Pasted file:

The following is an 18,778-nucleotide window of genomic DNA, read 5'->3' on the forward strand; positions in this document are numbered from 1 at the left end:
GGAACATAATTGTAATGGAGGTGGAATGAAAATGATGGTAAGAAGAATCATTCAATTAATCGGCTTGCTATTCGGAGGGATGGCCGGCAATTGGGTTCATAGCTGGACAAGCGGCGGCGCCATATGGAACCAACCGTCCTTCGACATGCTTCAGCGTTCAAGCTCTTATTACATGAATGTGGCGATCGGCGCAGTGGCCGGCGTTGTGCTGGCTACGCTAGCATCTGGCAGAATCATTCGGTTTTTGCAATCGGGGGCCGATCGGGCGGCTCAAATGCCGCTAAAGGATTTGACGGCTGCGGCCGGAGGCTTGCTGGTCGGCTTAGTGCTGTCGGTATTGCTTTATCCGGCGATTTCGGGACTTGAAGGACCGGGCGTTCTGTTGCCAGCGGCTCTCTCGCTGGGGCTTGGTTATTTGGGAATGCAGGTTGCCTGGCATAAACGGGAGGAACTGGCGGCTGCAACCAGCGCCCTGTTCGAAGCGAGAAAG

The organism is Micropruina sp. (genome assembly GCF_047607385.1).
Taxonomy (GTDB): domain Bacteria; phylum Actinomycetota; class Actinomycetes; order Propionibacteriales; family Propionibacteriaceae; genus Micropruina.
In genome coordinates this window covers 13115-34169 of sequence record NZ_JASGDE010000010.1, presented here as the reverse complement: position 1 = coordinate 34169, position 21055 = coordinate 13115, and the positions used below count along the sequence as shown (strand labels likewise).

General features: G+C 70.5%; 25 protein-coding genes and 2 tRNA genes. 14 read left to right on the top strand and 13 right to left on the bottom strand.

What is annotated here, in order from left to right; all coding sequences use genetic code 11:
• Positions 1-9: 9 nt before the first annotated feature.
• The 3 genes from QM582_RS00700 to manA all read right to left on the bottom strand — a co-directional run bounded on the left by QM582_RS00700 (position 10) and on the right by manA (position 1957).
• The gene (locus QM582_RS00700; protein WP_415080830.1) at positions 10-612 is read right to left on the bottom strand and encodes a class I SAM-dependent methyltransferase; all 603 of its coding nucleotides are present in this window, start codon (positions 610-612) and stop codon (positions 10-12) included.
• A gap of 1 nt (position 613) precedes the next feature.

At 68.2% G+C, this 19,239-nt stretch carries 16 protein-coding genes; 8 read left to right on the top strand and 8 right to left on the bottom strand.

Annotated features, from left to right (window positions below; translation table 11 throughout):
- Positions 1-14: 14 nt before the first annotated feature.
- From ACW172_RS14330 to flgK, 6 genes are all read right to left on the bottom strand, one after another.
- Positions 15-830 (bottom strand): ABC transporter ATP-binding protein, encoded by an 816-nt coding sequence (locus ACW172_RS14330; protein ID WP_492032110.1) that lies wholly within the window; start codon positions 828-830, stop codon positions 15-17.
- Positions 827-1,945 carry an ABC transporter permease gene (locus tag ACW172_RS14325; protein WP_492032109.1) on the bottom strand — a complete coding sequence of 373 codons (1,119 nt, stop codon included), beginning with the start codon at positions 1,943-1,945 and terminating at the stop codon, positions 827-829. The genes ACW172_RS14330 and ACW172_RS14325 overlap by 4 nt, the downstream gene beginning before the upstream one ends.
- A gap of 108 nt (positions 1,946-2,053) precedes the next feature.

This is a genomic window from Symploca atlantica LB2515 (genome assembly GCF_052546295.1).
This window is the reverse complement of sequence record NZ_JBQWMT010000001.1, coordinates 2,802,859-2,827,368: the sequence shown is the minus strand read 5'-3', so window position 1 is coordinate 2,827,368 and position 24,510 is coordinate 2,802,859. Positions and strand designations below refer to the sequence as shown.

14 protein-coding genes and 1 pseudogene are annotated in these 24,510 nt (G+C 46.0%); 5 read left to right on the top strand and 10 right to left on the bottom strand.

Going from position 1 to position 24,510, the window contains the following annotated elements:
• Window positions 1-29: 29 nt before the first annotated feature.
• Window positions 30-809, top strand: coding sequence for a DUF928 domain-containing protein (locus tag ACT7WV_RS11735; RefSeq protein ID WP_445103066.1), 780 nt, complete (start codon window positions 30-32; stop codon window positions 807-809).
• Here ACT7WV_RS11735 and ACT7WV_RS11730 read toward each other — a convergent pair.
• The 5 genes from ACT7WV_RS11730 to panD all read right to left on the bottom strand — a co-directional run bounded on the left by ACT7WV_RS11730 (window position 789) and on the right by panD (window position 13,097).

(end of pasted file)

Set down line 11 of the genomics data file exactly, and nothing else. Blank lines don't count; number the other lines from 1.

• A gap of 1 nt (position 613) precedes the next feature.